Logo of Phnom Penh Post newspaper Phnom Penh Post - Youth prostitutes tell tales of sorrow

Youth prostitutes tell tales of sorrow

Youth prostitutes tell tales of sorrow

THIRTEEN smiling young girls in white shirts and blue skirts welcomed visitors to

join in what could have been a schoolgirl garden party.

But it was the 87th International Women's Day and, at a ceremony in Phnom Penh, a

group of girls were nervously waiting to tell about some of realities of the lives

of Khmer women and girls.

Hidden behind a white screen, four of them - aged 12-17 - told how they had been

forced into the world's oldest profession. National Assembly member Men Sam Onn and

Prince Ranariddh adviser Mu Sochua were hardly able to hide their emotions as they

sat as guests of honor at the official opening of the Agir pour les Femmes en Situation

Précaire (AFESIP) rescue center.

The four described their experiences: "My mother sold me for 200,000 riels.

She said I would work as a children's nurse but I discovered it was a brothel."

- "I was sitting outside the house for a long time after I had quarreled with

my mother and my neighbor offered me a glass of water. I felt very sleepy and I woke

up in a dark room. Men forced me to take off my clothes and knocked me out. When

I woke up my body hurt and I knew that I had been raped." - "I had two

to ten clients a day." - "I was raped by my stepfather."

"We have all possible cases," said AFESIP director Somaly Mam-Legros. Since

commencing rescue operations in January, two girls have been returned to their homes.

Volunteer Jean Turrel insisted the association is only a transition center: "We

rescue the girls, protect them by providing shelter, emergency health care and food,

but we strive to return the victims to their families."

The association provides vocational training before they are returned. Sovan, 14,

sold for 200,000 riels, will only go back when she can earn money so that her mother

doesn't sell her again. Three girls returning at the end of the month will work as

a cleaner, a dressmaker, and a nurse.

Pierre Legros, of Médecins Sans Frontiéres, said: "Prostitution

is illegal in Cambodia, but in practice it is perfectly tolerated since big money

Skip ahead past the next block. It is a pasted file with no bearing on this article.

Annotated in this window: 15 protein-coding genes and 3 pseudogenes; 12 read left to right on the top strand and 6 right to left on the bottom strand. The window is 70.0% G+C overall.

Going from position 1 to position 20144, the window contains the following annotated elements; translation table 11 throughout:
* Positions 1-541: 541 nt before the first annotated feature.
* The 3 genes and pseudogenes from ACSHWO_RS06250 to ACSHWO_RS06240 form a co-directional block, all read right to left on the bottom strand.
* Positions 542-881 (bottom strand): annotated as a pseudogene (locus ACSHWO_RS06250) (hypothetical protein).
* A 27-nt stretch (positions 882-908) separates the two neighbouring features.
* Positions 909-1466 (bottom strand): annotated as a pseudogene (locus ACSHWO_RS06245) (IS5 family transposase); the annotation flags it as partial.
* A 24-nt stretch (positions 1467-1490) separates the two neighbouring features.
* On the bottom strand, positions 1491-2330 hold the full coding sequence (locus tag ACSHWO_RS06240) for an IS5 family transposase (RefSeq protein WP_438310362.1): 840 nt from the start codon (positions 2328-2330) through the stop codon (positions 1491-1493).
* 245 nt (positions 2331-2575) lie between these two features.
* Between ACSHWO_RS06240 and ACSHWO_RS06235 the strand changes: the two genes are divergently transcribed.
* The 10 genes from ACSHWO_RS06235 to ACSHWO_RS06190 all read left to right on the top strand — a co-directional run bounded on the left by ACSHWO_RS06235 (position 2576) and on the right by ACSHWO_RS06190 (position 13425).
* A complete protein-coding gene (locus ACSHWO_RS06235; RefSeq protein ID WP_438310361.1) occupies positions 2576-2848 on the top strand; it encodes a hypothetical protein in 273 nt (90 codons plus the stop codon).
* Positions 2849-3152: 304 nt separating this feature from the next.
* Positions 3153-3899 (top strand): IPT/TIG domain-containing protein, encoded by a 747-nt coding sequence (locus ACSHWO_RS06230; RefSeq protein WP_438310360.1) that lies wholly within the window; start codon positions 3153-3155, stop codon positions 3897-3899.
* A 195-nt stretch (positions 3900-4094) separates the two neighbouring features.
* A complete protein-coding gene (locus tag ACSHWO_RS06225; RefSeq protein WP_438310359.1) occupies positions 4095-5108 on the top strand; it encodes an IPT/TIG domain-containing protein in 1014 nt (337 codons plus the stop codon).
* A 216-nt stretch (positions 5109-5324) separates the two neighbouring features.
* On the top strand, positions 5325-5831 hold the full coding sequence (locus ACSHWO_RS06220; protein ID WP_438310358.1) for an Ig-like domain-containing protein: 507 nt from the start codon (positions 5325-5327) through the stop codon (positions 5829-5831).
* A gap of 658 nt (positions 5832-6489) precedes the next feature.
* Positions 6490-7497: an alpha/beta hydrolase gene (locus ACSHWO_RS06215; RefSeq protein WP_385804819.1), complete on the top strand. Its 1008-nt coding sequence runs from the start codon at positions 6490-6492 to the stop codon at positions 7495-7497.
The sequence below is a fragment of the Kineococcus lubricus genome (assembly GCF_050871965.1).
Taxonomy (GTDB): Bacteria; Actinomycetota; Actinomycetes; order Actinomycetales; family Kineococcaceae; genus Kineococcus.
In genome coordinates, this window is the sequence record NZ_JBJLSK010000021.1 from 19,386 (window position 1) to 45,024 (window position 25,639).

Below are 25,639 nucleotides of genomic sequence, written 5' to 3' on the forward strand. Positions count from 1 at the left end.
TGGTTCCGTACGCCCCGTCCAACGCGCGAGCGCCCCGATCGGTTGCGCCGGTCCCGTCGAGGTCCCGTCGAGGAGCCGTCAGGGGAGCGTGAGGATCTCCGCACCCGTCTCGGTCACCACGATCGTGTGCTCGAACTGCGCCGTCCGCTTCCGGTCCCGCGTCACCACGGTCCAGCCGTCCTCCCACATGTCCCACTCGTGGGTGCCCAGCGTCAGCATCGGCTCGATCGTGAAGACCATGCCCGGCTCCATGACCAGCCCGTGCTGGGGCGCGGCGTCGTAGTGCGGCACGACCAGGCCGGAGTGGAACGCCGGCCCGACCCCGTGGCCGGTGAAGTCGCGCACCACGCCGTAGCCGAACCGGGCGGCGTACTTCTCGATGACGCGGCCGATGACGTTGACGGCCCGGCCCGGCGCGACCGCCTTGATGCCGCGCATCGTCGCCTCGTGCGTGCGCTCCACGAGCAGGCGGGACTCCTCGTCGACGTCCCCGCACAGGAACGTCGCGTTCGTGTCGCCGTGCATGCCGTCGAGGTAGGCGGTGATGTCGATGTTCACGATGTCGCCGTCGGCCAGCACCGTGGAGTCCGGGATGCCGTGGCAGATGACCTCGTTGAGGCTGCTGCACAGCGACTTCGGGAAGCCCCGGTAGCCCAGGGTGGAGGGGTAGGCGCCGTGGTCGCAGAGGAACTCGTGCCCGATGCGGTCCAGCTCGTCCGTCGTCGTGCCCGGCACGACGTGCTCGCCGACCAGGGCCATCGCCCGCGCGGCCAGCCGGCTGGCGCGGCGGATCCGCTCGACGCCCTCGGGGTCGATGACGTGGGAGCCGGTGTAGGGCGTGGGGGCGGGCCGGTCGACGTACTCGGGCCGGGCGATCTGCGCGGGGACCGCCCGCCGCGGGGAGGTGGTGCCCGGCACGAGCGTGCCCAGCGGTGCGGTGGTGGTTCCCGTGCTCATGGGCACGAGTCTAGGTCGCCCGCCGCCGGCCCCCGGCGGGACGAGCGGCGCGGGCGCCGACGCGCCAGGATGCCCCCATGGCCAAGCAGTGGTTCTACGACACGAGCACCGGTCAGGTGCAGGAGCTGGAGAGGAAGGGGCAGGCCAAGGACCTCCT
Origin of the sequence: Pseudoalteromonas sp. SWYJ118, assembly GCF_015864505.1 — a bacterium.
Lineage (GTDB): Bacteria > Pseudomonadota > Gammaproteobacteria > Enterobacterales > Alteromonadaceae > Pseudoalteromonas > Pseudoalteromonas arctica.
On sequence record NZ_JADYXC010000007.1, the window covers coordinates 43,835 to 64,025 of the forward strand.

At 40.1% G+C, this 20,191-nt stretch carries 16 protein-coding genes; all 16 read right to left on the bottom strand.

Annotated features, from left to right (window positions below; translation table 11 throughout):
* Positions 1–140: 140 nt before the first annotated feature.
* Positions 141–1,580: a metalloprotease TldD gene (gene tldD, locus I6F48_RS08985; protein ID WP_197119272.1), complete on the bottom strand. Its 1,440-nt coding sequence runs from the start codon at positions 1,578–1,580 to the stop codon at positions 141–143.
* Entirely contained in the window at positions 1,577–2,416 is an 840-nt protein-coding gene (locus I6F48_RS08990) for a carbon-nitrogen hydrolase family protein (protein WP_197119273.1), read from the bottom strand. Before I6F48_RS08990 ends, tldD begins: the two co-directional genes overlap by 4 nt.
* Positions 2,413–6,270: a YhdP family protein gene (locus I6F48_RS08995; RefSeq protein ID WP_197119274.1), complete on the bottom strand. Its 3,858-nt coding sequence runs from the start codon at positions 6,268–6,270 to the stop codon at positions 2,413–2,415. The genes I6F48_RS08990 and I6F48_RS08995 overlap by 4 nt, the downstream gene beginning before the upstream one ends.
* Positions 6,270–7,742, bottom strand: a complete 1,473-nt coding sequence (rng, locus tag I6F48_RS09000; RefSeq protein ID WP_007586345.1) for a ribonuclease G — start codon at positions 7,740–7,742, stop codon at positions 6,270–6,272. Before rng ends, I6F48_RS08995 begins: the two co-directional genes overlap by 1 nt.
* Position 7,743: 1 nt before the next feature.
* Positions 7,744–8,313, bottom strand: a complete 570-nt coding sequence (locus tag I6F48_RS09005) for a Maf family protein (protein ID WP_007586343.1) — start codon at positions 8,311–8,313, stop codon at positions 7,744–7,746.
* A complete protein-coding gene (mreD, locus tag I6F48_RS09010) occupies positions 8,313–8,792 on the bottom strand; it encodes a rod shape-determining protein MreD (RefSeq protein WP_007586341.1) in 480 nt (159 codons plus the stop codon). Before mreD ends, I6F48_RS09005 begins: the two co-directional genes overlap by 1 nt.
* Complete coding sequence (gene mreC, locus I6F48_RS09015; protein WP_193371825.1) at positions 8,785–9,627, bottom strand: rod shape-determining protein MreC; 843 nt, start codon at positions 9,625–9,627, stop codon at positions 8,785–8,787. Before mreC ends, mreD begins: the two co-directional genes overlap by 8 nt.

is involved," he said.

According to Legros, fifteen centers such as AFESIP are needed in Phnom Penh, since

there are an estimated 25,000 to 50,000 prostitutes in the city with 35 percent under

18.

An investigator who declined to be identified described the process: "It is

a dangerous task and I have to be careful not to be recognized," she said, adding

that she has to find good excuses to talk to the girls. "I go up to 10 times

to the brothel to talk to the girls, to play cards with them, establish confidence

and figure out how they came,"

Minors are usually imprisoned in a sealed room. Some are afraid to escape, because

they owe money to pimps. She claims that clients usually pay 6,000 riels and that

the girls are lucky to receive half.

"The clients beat me when I refused to do the job, because they had paid for

it," said 17 year-old Samnang, who was abducted in Phnom Penh and forced to

sign a contract stating she had borrowed $500. She stayed three months in a brothel

before she could pay the money and escape. "Most of the clients don't want to

use condoms," she said.

Legros says the rate of HIV is staggering. "Prostitution is a catastrophe in

Cambodia mainly because this is the way AIDS is transmitted here. Taking the girls

out is a sort of prevention policy," he says. Most NGOs try to provide health

care at home because hospitals will be 100 percent occupied soon.

A 17 year-old prostitute is slowly dying of AIDS on the top floor of AFESIP. "She's

weighs only 24 kilos now and we trying to let the girl die with a minimum of dignity,"

he says.

Cambodian Women's Development Association [CWDA] director Khien Serey Phal said trafficking

was increasing at an alarming rate. "It is both a Cambodian and international

problem because women and children are not only trafficked in Cambodia, but also

sold in Thailand, Vietnam and other countries," she said. "Cambodia has

to collaborate regionally to tackle this problem."

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